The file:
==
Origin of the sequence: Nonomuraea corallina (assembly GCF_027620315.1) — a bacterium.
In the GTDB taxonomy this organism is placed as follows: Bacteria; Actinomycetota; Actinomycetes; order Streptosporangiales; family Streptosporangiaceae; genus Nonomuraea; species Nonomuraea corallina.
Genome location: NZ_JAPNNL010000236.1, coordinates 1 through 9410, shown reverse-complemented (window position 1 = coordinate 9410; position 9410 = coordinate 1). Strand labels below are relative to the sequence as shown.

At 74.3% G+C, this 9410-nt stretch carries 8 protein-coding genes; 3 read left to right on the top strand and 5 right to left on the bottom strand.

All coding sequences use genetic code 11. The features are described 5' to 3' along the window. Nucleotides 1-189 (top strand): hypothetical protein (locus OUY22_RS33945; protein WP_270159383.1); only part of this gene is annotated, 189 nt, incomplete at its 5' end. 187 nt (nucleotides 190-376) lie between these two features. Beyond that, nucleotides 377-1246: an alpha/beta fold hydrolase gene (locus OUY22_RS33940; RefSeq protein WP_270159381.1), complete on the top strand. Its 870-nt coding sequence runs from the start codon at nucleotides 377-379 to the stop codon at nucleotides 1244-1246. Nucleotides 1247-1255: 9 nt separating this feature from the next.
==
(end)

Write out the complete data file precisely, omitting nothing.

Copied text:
Origin of the sequence: Nonomuraea corallina (assembly GCF_027620315.1) — a bacterium.
In the GTDB taxonomy this organism is placed as follows: Bacteria; Actinomycetota; Actinomycetes; order Streptosporangiales; family Streptosporangiaceae; genus Nonomuraea; species Nonomuraea corallina.
Genome location: NZ_JAPNNL010000236.1, coordinates 1 through 9410, shown reverse-complemented (window position 1 = coordinate 9410; position 9410 = coordinate 1). Strand labels below are relative to the sequence as shown.

At 74.3% G+C, this 9410-nt stretch carries 8 protein-coding genes; 3 read left to right on the top strand and 5 right to left on the bottom strand.

All coding sequences use genetic code 11. The features are described 5' to 3' along the window. Nucleotides 1-189 (top strand): hypothetical protein (locus OUY22_RS33945; protein WP_270159383.1); only part of this gene is annotated, 189 nt, incomplete at its 5' end. 187 nt (nucleotides 190-376) lie between these two features. Beyond that, nucleotides 377-1246: an alpha/beta fold hydrolase gene (locus OUY22_RS33940; RefSeq protein WP_270159381.1), complete on the top strand. Its 870-nt coding sequence runs from the start codon at nucleotides 377-379 to the stop codon at nucleotides 1244-1246. Nucleotides 1247-1255: 9 nt separating this feature from the next.